Anything You Say May Be Broadcast In Peak Time
Just suppose, for the sake of argument, that the Government's crackdown on binge drinking is successful and on Friday nights the youth of Britain sip a couple of spritzers at a pavement cafe before going home to watch Newsnight Review. It's going to leave an enormous hole in the television schedules.
Last night you could watch two continuous hours of Pissed TV.
At 9pm on BBC1 Drunk and Dangerous followed young piss artists in Southend, Dover and Folkestone.
At 10pm, Bravo (Booze Britain) put the spotlight on drinkers in Derby and then at 10.30 their camera crews were stepping gingerly through the street fights and pools of vomit in Wrexham. If you still hadn't had enough, the same channel had another episode at 1am and tonight you can discover how the youth of Blackpool and Dundee measure up in the binging and brawling stakes.
So, if you crave your 15 seconds of televisual fame, just head for your nearest city centre, get totally rat arsed and then (a) kick the shit out of someone (b) give your girl friend a good slapping (c) moon at a passing police car or (d) tell a passing copper that he's the ugliest c*bleep* you've ever seen.
A few of these people tell the cameraman to F*bleep* off but many others relish the attention. What we don't see - but I'm sure must happen - are the unfilmed arrests where people shout indignantly "Where's the f*bleep*ing camera?"
I'd like to know who decided that the police could become a branch of the entertainment industry and that CCTV footage (which includes many innocent people) could be given to television companies.
It's also blindingly obvious that if you flood the TV channels with images of binge drinking, 'laddish' behaviour and worse, it lends an acceptability to the behaviour and says: 'this is what some of your peer group are doing all over Britain so there's nothing unusual about it.' And it's a truism that the presence of cameras is always going to alter behaviour and in some cases make it more extreme.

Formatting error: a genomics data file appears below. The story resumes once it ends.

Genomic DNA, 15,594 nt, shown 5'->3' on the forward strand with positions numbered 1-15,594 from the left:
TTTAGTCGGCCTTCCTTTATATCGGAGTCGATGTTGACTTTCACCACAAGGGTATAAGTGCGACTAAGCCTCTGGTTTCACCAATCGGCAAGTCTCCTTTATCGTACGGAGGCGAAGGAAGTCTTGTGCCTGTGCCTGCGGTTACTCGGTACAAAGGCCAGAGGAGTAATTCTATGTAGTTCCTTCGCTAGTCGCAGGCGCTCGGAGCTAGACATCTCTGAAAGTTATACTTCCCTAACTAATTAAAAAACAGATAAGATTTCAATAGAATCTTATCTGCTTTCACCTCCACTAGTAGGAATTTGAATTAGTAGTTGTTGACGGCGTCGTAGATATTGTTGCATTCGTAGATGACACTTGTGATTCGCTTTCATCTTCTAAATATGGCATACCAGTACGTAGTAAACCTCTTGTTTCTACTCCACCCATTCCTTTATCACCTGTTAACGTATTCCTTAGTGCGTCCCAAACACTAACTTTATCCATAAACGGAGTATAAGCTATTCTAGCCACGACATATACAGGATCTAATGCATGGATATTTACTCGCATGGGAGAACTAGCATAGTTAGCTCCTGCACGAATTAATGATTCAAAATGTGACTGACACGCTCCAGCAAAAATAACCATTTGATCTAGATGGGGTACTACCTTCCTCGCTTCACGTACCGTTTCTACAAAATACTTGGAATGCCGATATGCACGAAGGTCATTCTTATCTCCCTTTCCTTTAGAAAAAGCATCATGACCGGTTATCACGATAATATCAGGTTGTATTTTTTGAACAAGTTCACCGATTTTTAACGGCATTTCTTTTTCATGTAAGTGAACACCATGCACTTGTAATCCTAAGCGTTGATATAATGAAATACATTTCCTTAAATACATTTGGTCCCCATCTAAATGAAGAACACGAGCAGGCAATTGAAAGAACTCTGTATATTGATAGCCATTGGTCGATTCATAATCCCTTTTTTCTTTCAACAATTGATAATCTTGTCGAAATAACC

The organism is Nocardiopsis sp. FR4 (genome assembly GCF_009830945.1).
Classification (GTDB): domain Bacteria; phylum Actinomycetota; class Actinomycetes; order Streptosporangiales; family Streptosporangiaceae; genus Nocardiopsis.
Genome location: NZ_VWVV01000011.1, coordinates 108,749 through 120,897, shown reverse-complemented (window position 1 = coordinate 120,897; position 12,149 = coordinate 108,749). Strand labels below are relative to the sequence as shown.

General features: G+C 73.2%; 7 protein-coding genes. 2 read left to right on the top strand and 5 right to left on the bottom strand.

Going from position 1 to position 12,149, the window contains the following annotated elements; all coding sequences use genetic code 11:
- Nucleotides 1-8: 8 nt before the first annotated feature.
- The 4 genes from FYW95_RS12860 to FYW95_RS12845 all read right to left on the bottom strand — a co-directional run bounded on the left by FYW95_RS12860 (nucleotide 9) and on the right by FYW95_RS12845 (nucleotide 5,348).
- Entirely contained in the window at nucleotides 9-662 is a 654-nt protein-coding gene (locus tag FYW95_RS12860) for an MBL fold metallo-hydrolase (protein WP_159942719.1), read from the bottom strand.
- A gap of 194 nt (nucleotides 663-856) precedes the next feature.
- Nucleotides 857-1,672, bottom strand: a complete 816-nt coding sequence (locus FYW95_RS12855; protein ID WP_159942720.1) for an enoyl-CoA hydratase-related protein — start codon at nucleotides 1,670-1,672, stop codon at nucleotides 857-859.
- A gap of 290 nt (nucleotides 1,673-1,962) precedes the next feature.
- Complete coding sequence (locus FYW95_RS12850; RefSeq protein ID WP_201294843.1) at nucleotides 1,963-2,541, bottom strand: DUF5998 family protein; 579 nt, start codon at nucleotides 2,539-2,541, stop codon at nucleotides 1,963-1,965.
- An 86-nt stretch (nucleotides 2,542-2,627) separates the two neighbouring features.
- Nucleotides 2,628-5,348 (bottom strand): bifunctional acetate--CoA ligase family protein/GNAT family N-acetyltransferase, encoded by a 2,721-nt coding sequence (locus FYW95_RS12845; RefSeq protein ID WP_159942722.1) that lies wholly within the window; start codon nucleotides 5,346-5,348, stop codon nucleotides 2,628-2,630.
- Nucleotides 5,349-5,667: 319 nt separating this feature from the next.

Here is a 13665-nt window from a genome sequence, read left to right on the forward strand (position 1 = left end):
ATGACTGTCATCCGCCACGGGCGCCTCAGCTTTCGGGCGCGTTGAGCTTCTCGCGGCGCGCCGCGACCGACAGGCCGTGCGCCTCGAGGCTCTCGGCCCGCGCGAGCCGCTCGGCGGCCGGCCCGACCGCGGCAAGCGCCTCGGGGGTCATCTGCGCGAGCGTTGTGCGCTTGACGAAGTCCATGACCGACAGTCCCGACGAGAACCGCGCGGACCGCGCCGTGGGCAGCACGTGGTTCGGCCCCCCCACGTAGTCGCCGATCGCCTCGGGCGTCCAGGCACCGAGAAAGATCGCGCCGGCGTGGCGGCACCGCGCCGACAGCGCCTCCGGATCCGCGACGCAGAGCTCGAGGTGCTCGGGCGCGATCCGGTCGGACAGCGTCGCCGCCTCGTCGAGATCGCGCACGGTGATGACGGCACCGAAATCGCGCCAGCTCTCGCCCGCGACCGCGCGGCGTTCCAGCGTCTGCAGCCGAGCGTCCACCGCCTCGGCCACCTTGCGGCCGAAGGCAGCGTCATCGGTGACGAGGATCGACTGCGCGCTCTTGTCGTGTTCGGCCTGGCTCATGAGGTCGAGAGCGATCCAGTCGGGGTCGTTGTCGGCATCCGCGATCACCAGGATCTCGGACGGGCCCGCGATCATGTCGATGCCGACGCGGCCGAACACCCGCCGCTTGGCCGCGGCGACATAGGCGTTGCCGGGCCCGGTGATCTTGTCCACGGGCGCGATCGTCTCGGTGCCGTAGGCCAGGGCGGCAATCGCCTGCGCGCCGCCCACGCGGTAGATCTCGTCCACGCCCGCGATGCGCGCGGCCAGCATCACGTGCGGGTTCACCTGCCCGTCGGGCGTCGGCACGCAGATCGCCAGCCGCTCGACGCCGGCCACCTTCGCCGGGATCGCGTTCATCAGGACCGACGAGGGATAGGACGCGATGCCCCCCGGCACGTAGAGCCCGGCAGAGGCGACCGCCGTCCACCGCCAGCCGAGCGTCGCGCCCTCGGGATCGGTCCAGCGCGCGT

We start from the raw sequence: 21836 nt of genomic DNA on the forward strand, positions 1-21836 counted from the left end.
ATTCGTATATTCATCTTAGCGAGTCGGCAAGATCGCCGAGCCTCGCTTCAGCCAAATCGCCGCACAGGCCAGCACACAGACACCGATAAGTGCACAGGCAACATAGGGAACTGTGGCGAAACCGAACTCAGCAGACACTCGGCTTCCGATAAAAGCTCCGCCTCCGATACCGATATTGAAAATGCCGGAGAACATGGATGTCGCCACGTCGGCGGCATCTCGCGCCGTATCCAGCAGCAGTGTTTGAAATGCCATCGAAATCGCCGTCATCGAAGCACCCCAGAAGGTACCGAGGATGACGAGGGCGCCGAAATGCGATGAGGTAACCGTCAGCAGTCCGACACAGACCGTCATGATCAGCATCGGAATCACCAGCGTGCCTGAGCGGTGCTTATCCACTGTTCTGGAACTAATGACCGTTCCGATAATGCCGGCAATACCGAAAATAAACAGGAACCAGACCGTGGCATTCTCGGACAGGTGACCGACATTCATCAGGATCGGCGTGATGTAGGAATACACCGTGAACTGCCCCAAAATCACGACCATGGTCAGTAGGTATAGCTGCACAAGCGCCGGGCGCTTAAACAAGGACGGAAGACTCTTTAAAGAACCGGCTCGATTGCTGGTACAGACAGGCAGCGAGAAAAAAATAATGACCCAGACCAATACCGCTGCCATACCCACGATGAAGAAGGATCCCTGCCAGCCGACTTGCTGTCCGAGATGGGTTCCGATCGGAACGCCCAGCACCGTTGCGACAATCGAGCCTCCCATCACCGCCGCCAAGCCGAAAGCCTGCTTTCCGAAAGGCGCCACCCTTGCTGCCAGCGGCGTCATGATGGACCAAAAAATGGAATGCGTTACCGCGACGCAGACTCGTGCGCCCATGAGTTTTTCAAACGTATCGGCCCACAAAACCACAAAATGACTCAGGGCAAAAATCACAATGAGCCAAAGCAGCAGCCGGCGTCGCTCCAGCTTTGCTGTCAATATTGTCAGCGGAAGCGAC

Apparently joyriders often say that their favourite TV programmes are real life footage of police car chases. The fact that these sometimes show kids being removed from crashed cars in pieces is no deterrent at all. The same is surely true of Pissed TV, one of whose messages is that the police are totally outnumbered and barely able to hold the line.
In view of my recent comments about swearing, it was interesting to be reminded in last night's BBC programme that you can be arrested for using in the street some of the words that have occasionally appeared in this blog - and which famously appeared in Jerry Springer - The Opera. It's called a 'Section Five' offence. A slight whiff of double standards here? An entire chorus can sing 'cunt' at 500 people and 1.8M TV viewers but say it on the street and they're nicked.
But I think it's only likely to happen if you direct the word at a policeman, one of whom said that it was the C word that made him see red and bring out the handcuffs. This means you have to be particularly careful if you're a 'Hooray Henry' because the traditional upper class pronunciation of 'constable' is 'cuntstable'. Too much stress on the first syllable and you'll wake up in a bare room, on a hard bed, with working class chaps in uniform serving you breakfast and think that you're back at public school.